Google’s Caffeine Finally Live

After months (has it already been a year?) of hand-wringing and speculation in the search industry, Google finally announced Caffeine is live. It’s an appropriate name for the update, since it seems like Google’s been injected with a jolt of the good stuff to produce faster, fresher results.

Here’s a nice, concise breakdown of what Caffeine is and how it impacts search results:

What it is: Google’s new web indexing system that provides fresher (newer) and more results than the previous system. Searchers should be able to find content much sooner after it is posted than previously.

Background Information: When you search for something in Google, you are not actually searching the “live” web, you are instead searching Google’s index of the web. Think of it as a library: Google’s search engine is the librarian that returns all of the relevant results it can find.

Why did Google create Caffeine: Web content is growing exponentially in size and in variety (use of images, videos, real time, etc). Publishers of web content expect the content to be quickly accessible, and searchers expect the same. In short, Caffeine was built to keep up with the evolution of the web and the rising expectations of those who use it.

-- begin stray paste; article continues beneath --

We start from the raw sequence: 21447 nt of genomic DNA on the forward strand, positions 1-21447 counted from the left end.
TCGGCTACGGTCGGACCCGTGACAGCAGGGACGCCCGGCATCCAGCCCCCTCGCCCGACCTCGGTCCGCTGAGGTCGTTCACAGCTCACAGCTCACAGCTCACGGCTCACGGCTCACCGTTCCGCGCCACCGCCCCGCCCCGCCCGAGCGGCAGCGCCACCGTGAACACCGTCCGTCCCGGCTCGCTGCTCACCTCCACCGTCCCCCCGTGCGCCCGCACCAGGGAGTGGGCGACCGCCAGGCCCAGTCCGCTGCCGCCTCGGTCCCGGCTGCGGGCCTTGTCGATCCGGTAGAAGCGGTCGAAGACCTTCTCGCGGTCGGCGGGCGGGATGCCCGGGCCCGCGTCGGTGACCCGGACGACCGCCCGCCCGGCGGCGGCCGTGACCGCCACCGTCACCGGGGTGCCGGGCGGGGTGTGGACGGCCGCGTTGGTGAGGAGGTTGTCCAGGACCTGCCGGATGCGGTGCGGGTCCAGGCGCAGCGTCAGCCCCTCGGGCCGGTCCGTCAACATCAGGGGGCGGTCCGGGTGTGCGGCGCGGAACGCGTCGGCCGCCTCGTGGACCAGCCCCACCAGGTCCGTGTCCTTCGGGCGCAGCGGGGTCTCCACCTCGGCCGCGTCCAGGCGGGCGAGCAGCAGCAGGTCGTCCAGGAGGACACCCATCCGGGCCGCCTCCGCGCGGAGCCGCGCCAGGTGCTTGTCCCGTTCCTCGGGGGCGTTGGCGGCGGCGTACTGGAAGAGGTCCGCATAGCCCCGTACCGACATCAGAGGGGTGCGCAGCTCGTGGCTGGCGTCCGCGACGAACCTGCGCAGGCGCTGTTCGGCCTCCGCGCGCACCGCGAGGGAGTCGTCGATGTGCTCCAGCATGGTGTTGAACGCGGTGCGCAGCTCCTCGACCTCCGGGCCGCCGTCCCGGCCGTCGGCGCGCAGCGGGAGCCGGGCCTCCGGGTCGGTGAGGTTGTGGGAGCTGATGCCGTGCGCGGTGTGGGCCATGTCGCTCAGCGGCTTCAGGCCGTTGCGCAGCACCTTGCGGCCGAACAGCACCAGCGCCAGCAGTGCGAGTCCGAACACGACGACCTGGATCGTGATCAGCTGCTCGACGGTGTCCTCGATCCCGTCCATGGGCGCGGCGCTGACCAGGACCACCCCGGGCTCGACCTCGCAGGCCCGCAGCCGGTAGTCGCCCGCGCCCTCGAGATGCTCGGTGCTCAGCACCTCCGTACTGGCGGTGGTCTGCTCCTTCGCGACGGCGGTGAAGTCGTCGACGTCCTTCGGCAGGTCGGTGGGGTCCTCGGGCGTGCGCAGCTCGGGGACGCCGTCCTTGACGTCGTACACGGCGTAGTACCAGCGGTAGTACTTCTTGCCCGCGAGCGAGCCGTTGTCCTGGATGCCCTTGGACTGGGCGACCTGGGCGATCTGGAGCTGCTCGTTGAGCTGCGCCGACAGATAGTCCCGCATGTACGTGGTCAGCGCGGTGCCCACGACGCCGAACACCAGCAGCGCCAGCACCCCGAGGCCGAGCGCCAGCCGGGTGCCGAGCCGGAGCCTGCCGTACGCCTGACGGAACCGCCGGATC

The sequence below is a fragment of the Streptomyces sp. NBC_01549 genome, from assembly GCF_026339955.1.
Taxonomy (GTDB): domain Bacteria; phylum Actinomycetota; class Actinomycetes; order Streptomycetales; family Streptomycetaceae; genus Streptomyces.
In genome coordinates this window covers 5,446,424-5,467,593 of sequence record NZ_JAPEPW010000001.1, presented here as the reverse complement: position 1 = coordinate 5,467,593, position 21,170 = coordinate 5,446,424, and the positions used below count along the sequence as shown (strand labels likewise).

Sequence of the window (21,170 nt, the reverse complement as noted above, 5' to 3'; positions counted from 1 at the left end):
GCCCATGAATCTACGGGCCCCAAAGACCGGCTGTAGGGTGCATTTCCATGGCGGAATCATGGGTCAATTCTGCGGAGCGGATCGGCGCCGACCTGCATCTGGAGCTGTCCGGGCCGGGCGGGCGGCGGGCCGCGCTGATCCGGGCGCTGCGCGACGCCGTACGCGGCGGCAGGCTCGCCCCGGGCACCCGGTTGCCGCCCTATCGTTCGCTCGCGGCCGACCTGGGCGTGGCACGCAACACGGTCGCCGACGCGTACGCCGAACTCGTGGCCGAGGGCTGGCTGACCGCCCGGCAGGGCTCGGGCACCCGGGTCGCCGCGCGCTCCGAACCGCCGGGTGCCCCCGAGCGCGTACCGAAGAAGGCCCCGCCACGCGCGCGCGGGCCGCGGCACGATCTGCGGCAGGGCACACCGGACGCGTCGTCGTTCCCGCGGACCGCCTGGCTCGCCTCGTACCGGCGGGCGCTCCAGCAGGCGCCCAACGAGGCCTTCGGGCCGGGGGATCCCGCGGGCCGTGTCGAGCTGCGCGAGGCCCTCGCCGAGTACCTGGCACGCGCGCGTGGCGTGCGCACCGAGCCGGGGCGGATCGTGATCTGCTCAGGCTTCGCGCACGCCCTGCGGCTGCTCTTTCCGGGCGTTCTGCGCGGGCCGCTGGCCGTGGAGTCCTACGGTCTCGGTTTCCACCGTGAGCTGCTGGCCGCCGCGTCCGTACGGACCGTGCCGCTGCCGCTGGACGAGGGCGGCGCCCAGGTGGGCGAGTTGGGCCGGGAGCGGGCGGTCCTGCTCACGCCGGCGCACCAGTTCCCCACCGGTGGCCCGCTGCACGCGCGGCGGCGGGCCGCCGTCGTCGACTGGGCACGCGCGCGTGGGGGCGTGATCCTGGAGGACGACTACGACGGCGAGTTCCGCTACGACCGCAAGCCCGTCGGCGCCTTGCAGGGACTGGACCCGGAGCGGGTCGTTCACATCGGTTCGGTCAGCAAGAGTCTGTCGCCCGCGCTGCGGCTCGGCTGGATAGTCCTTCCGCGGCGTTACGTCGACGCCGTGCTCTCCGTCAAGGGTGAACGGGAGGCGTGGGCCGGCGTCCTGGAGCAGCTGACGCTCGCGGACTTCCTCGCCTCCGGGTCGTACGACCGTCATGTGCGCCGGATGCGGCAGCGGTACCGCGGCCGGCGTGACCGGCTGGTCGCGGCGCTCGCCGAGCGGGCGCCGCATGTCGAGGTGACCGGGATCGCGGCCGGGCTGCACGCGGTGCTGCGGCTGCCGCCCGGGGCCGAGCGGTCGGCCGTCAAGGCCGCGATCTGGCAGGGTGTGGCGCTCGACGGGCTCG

Differences between the old index and Caffeine: The old index had several layers, some of which were refreshed more rapidly than others. To refresh any given layer of the old index, Google engineers would have to analyze the entire web (making a large delay in information release).

Caffeine is not set up in layers, but in spheres. This way the web can be analyzed in small portions, and updated continuously and globally. As Google finds new pages or new information on existing pages it adds it straight to the index, allowing for instantaneous indexing and searchability.

Conclusion: Caffeine allows for the indexing of web pages on an enormous scale by processing hundreds of thousands of pages in parallel each second. It is a big step in allowing the exponential growth of online data that is published by websites to be added to Google’s index and made more accessible to searchers.

-Alie Sockol

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